In Stephen Mitchell’s adaptation of the Chinese sacred text Tao Te Ching he offers a powerful interpretation of Lao-Tzu’s approach to leadership:
I have just three things to teach:
Simplicity, patience, compassion.
These three are the greatest treasures.
Simple in actions and thoughts,
you return to the source of being.
Patient with both friends and enemies,
you accord with the way things are.
Compassionate toward yourself,
you reconcile all beings in the world
I absolutely love this quote as it discusses a topic that is near and dear to my heart and something that I struggled with during my basketball career. Leadership. What is leadership? I wish I could give you a nice and succinct answer, but I cannot nor do I think anyone really can.
Lao-Tzu’s description of his approach to leadership may seem to encapsulate ideas one may think are not that important but I would disagree vehemently. Simplicity is absolutely essentially to being a great leader. Champions are not won on the day of the game, but by all the tiny, seemingly inconsequential, tasks that are completed on a daily basis without failure. This moment is the most important, no matter how mundane it may seem. Patience and compassion are equally as important as nothing great is done quickly, it takes time and requires that you love the process. Mastery of all these traits means that you are truly living as fully as possible in the moment and loving the process.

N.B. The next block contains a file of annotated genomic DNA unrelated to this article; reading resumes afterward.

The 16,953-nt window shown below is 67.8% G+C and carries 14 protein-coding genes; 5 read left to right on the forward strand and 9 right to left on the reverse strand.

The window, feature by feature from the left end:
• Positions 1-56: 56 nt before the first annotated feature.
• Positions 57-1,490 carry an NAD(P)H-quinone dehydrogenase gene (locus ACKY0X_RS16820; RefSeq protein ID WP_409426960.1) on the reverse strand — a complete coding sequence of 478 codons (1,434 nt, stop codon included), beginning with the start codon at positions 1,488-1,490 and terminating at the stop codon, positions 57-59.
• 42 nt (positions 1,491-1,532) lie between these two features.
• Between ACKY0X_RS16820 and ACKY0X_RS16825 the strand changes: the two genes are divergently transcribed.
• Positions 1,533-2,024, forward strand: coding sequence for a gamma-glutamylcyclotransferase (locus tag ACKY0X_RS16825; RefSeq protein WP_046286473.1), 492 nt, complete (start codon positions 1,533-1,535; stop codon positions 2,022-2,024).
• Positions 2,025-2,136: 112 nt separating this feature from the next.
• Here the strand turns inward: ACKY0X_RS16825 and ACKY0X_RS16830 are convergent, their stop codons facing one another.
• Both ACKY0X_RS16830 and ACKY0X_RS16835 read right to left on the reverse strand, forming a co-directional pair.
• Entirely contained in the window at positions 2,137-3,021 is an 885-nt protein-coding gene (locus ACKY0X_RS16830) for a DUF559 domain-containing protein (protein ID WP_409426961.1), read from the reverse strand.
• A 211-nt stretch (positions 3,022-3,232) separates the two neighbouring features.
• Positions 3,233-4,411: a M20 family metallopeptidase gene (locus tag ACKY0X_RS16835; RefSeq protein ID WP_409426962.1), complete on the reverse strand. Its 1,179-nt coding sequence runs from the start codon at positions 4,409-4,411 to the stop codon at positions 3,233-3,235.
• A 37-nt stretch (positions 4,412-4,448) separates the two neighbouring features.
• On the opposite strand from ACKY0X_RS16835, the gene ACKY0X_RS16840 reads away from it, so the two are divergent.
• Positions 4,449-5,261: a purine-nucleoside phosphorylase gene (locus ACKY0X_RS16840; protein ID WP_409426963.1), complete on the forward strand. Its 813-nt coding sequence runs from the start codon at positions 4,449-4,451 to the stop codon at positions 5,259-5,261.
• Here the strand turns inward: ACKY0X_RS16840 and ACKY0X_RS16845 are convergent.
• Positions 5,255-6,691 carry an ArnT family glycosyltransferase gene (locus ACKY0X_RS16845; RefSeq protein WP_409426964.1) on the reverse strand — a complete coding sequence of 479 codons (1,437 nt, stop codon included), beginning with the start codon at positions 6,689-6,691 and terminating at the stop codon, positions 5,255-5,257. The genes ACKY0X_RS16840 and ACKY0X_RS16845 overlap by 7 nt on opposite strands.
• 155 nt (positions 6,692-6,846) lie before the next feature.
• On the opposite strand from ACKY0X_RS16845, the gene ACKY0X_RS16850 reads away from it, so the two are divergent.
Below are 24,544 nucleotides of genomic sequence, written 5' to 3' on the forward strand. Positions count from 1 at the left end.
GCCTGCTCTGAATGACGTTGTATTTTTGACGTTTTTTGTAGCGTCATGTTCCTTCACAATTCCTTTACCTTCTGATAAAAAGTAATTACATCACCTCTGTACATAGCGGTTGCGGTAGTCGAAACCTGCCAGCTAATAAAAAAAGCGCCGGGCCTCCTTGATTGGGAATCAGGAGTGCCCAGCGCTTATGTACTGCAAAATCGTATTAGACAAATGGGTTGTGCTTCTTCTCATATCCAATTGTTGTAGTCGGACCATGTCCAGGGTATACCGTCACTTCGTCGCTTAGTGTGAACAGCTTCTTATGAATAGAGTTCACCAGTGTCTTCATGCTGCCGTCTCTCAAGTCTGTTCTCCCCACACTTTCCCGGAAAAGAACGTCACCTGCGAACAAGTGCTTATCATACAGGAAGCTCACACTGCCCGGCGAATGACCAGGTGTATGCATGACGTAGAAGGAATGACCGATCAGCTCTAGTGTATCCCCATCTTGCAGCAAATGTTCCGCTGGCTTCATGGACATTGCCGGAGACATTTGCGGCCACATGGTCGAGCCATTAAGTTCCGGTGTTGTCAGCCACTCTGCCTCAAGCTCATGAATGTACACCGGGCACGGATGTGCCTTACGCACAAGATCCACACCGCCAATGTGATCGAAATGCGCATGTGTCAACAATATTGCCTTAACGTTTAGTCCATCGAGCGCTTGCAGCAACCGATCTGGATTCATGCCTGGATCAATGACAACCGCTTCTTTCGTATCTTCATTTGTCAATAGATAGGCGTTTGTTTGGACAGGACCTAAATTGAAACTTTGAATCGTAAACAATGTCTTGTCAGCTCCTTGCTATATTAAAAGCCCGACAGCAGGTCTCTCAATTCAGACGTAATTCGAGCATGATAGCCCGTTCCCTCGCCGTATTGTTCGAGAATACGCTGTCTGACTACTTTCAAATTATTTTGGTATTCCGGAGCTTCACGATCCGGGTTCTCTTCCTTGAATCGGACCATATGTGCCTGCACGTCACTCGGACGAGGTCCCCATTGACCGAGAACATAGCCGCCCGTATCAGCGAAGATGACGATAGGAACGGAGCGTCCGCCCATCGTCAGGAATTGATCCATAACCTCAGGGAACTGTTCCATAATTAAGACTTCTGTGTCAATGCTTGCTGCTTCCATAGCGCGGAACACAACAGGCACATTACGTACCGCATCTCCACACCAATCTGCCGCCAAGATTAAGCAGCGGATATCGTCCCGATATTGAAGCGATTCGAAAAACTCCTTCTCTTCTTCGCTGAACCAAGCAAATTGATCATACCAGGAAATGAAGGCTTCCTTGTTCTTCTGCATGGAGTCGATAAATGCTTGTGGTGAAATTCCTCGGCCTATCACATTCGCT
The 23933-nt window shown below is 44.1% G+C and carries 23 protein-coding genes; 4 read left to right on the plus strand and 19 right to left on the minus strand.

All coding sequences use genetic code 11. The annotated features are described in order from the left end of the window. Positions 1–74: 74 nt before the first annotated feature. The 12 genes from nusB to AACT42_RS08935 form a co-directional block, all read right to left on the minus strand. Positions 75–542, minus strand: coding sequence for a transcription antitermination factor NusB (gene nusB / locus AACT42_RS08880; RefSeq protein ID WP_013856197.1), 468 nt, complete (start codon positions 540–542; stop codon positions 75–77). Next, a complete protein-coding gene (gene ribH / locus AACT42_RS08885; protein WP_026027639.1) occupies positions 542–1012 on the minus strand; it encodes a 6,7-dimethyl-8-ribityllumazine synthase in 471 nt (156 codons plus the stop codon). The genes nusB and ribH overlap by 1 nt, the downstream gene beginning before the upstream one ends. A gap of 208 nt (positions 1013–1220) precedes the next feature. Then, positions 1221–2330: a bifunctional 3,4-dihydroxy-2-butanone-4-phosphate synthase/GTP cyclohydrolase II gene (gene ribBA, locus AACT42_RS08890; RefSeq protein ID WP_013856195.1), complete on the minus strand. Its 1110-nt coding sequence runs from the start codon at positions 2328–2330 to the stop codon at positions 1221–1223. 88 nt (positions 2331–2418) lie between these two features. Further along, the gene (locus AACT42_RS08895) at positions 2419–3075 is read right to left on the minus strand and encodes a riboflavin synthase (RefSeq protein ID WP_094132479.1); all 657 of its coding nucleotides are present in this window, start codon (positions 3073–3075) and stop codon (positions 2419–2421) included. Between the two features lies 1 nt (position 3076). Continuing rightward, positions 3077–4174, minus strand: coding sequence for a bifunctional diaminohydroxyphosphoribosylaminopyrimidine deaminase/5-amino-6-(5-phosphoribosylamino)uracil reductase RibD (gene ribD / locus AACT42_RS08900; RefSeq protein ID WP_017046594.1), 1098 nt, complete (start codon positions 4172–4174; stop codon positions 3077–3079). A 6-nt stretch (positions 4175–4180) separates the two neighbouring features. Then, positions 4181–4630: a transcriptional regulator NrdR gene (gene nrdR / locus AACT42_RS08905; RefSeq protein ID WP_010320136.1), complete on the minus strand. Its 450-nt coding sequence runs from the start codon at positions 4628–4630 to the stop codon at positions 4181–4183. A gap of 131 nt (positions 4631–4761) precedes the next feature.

How would one take and apply this wisdom into their life? It is vital to remember that common action is NOT common knowledge and that all knowledge is dead unless it is acted upon. Sam wrote a great posts about mindfulness and being mindful and embracing what is, because that is life itself, is essential to mastering these three pillars of effective leadership.
You may exclaim meditation is not for me, and Michael Jordan did not feel he needed meditation. However, Jordan was a rare athlete in which he could instantly enter a state of laser sharp focus that many life-long zen practitioners would be jealous of once he entered intense competition.
So if you do not want to meditate, how can you use mindfulness to help you better implement these strategies into you life? Pay attention to your breath. Whenever, you find you are ignoring the simple things in this moment, or you want the future to be NOW or are getting frustrated with someone. Step back, and pay attention to how miraculous and beautiful it is that your body knows when to breath without you even having to think about it! The breath is a wonderful portal from the world of form in the formless realm. Enjoy the process, and remember that excellence matters.